Maria Barrena’s Wild Wines

When María Barrena was 12 years old, her father planted a vineyard on a tiny plot. It was strictly a hobby, an ambitious attempt to get wine out of desert terrain with extreme weather and poor soil- a place where all the grapevines had already died. But this slice of the Bardenas Reales Natural Park in Navarra, Spain was special. It had been passed down by María’s grandfather, and as such, her father was determined to make it work. Of course, he couldn’t do it alone.

María would accompany her father to the vineyard every weekend. She’d freeze during the winters, burn during the summers and do her best to fight off the misery of waking at the crack of dawn only to swat at mosquitoes and get down in the dirt. María herself admits that her first feelings towards the vineyard were “hateful.” There was no love lost between her and the harvest.

Then came what María calls the “magical transformation of grapes into wine.” Once María smelled the aromas of fermentation “all of the work of caring for the grapes was filled with meaning.” That first wine ended up a disaster, but it was also a revelation.

These days, María is a winemaker at Azul y Garanza. Grapes from her grandfather’s strip of land are used to produce their top wine, Desierto. Not only is María a winemaker, she’s one with a conscience, a concern for the environment and a deep affection for the land she works.

Many of her grapes come from small, handpicked plots free of pesticides and chemicals. Likewise, many of her wines are completely organic, fermented with wild yeast and created with the integrity and spirit of her vineyards in mind. In an era when factory-farm style production has made its way into the wine industry, María’s commitment to harvesting her way is rare and refreshing. We spoke with her to learn how handpicking organic grapes and making “wild” wines is possible in an age of mass production- and why it’s so important:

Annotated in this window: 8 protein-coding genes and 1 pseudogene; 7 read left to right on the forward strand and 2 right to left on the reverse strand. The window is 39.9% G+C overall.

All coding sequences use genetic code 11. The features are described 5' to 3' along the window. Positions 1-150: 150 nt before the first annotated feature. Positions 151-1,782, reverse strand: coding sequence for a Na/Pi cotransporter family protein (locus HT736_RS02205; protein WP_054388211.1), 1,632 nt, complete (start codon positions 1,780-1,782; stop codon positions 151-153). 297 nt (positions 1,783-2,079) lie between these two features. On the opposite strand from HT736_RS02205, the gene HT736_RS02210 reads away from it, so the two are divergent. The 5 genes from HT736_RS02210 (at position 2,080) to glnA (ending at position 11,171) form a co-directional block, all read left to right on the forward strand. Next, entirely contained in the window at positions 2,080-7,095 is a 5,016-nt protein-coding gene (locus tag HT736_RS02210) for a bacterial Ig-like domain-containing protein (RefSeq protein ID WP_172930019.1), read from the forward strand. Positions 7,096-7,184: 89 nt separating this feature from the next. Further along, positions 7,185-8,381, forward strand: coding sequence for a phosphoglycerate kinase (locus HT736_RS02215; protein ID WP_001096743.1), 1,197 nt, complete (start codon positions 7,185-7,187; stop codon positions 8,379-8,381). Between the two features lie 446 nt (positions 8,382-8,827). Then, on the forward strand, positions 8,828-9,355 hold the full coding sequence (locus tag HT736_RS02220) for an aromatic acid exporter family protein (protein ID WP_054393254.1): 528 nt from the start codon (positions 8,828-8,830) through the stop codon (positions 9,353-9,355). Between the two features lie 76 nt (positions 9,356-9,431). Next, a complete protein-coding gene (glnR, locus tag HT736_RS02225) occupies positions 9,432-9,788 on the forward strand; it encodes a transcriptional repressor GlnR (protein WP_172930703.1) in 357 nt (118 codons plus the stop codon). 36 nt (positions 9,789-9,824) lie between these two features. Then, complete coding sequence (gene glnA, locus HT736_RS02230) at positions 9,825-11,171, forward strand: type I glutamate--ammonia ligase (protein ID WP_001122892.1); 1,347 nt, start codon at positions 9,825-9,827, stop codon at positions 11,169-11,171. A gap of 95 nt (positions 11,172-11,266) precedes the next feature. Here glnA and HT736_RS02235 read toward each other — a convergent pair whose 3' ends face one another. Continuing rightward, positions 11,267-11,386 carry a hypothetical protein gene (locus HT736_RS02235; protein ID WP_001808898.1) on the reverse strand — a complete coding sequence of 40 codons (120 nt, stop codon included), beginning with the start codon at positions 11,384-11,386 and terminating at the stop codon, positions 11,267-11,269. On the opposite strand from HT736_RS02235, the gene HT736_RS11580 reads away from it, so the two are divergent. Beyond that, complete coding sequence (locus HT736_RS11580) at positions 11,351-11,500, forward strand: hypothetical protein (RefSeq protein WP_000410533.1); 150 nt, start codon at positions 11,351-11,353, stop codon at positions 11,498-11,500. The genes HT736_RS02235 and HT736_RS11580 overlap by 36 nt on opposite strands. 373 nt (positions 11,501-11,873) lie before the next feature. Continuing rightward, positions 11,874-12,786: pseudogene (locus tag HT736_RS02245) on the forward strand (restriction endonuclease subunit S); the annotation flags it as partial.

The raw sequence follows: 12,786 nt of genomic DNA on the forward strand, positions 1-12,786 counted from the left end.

You once said that you work with “landscapes” and not vineyards. What’s the difference?

Rudolf Steiner, biodynamic father, said there is a universal law- the quality of a wine is directly proportional to the beauty of the place where the grapes are grown. Beauty lies in biodiversity, breaking the monoculture of the vine and filling the vineyards with many different living things: planting trees, plants, flowers which attract insects and birds. They interact and coexist in harmony. We create natural spaces full of vitality, balance and beauty, which release energy that the grape captures and turns into a wine full of complexity and authenticity.


Making wine your way can be more expensive, is more labor intensive and puts your grape yield at risk. Why is it so important that grapes are grown organically in small plots? 

We love risk. You know- no risk no fun! Seriously, what we find risky is to work the vineyard in a conventional way with chemicals. That causes the land to fatigue. Using chemicals that wear out the land means we lose the fertility and authenticity of our soils.


How do you, as a grower, protect your harvest without using chemicals? 

The balance of the vineyard is fundamental. The greater the diversity of animals, plants and microorganisms in a vineyard that regulate each other, the more it becomes a stable ecosystem and is protected against pests. The vine is a living being that has the ability to create their own defensive barriers and become stronger against possible attacks. In addition to this, our terroir is climatologically dry and windy, which guards against the proliferation of fungi responsible for diseases like mildew and botrytis.


More and more winemakers are making natural wines with wild yeasts. Why are drinkers and winemakers are returning to this practice?

Natural wines are an attitude, a way to understand and communicate with nature. If we start from the premise that wine is an expression of the earth, we must keep it as pure as possible. Natural wines are wines with landscape and soul, against the globalized taste of big industry. The yeasts existing in our vineyards are unique, so the wines keep the personality, the essence of the grapes and the place.




Leave a Reply